Abe insists that the current changes will put further pressure on strained candidates: “Japanese students are not really prepared for that kind of testing.” Whereas, in virtually all classes in the US and the UK, students will be required to make spontaneous verbal comments in reaction to class content, in Japan this happens less often, meaning that, even in Japanese, students are not as practiced at “speaking”. “I am not saying that Japanese people are not intelligent enough to deal with thinking abstractly but just that we tend to do it in a written form.” He claims that the modern Japanese language has yet to develop a mode well-suited to debate. Moreover, Abe points out that comprehension and conversation are very different things: “someone who can read a very complex article may not be able to utter a word”. For an institution such as the University of Tokyo, a student’s capacity for intricate abstract thinking may be more important than informal communication skills.
Abe highlights the fiendish complications of assigning a grade to a spoken conversation. Which is better: a clear and direct response that demonstrates nuanced thinking; or an overly complicated utterance that displays a wide vocabulary and mastery of advanced grammar? Moreover, if the examination board is to avoid students simply repeating set answers they will need to reward creativity, yet how can individuality be accommodated in standardized tests for a huge number of candidates with varying abilities? Abe observes that “when speaking matters, it is when you have something to say. And when people don’t have anything to say, only conditions and checking-points, that wouldn’t really build up students’ confidence or their skills”. Abe suspects “speaking” of being a Trojan horse: “speaking is the excuse for introducing privatization”. He observes that employing private companies to both run cram schools and set the test creates an obvious conflict of interest: “they take money saying that ‘if you take our courses you can get high scores’.” In his view, if the government were serious about improving students’ speaking ability, they would have provided better resources: “we need more teaching training. But what the government is trying to do is the opposite”.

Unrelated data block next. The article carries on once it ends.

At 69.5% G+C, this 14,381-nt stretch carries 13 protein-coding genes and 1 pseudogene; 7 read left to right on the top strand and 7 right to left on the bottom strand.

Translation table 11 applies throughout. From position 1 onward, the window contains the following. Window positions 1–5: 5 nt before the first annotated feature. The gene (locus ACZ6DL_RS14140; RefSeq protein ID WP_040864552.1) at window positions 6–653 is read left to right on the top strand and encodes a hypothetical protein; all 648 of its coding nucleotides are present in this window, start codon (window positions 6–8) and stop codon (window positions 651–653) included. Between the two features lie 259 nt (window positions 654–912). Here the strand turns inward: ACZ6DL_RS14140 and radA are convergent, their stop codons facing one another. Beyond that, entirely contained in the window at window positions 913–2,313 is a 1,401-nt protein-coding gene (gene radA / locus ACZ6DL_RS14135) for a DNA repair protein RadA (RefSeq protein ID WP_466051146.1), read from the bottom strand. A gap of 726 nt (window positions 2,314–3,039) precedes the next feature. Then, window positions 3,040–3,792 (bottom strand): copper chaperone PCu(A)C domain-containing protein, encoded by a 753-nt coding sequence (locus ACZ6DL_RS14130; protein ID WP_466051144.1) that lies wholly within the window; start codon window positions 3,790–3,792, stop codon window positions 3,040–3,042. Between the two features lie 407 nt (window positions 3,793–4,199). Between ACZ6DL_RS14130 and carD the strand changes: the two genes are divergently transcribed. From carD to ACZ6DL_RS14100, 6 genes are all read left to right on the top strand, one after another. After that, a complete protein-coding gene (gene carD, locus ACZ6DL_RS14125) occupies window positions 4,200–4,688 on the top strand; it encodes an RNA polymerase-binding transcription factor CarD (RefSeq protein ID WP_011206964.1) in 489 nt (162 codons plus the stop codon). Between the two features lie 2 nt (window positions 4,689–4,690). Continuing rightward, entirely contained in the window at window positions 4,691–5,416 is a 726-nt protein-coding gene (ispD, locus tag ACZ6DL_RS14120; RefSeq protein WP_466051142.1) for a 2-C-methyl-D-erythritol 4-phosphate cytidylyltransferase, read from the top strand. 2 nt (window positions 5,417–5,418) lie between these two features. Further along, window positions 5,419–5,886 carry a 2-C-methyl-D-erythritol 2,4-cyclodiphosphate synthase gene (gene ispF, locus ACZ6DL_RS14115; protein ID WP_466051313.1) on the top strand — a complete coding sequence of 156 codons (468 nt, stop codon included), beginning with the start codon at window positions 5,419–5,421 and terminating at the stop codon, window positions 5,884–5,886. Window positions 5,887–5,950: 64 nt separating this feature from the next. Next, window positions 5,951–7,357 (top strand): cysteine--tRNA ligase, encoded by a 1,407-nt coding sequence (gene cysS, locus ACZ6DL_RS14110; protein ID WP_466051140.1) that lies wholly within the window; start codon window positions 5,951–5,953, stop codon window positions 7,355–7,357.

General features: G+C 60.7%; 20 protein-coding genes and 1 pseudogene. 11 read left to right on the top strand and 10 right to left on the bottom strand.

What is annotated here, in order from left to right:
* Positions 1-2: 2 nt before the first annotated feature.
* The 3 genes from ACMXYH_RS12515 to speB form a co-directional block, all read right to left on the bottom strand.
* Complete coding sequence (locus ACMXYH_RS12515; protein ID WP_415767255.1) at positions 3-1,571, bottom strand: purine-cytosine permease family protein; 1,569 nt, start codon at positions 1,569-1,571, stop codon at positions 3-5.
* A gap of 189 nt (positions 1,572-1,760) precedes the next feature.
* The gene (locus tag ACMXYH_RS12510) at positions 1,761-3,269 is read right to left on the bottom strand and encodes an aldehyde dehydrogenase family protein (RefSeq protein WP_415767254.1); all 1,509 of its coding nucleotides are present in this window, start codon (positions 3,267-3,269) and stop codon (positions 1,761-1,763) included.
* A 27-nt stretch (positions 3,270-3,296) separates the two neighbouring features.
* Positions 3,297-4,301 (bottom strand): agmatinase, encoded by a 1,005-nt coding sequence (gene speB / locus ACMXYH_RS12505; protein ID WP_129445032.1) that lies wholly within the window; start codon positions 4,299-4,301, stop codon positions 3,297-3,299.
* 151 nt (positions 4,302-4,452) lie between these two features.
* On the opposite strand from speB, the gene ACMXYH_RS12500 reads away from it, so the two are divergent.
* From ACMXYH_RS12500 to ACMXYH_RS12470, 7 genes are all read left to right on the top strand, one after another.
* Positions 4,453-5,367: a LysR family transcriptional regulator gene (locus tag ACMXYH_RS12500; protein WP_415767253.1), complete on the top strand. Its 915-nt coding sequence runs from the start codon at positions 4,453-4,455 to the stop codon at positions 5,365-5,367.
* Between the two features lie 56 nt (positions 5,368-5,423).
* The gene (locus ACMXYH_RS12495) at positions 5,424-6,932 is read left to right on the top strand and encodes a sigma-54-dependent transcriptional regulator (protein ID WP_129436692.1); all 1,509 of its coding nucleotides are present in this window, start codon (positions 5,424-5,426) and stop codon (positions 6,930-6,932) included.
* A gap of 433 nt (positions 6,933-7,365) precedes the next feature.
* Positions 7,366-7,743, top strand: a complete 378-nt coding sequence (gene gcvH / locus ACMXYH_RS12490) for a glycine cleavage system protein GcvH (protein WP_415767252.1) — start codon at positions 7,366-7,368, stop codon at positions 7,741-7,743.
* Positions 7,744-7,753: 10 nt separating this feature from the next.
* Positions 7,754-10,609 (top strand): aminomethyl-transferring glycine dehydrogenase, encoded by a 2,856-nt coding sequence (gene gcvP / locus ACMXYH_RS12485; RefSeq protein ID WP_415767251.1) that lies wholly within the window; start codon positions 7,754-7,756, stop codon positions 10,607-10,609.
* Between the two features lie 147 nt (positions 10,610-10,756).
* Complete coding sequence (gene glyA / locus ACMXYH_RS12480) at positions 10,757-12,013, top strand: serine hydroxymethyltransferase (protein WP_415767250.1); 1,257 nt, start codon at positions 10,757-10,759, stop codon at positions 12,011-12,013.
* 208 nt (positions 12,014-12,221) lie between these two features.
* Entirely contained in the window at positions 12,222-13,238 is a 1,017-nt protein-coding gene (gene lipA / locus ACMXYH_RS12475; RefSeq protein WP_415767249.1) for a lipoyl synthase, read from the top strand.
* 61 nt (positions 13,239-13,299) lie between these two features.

Importantly, Abe’s viewpoint is by no means universal. When the Ministry first made these proposals in June 2017, Robert Aspinall, a Professor at Doshisha University Centre for Global Education, asserted that “putting speaking on the university entrant tests may be the best thing that has ever happened to English speaking in Japan”  on the grounds that Japanese people have the lowest average test score for the TOEFL IBT Speaking section in all of Asia  and the proposed alteration would compel schools to encourage students to speak more often. In Abe’s view, there are several reasons why Japanese people have been less successful in acquiring spoken English. Most obviously, Japan was never colonized and has managed to become a rich country without widespread Anglicisation. A further factor is the significant differences in English pronunciation: “we don’t have a stress accent system.”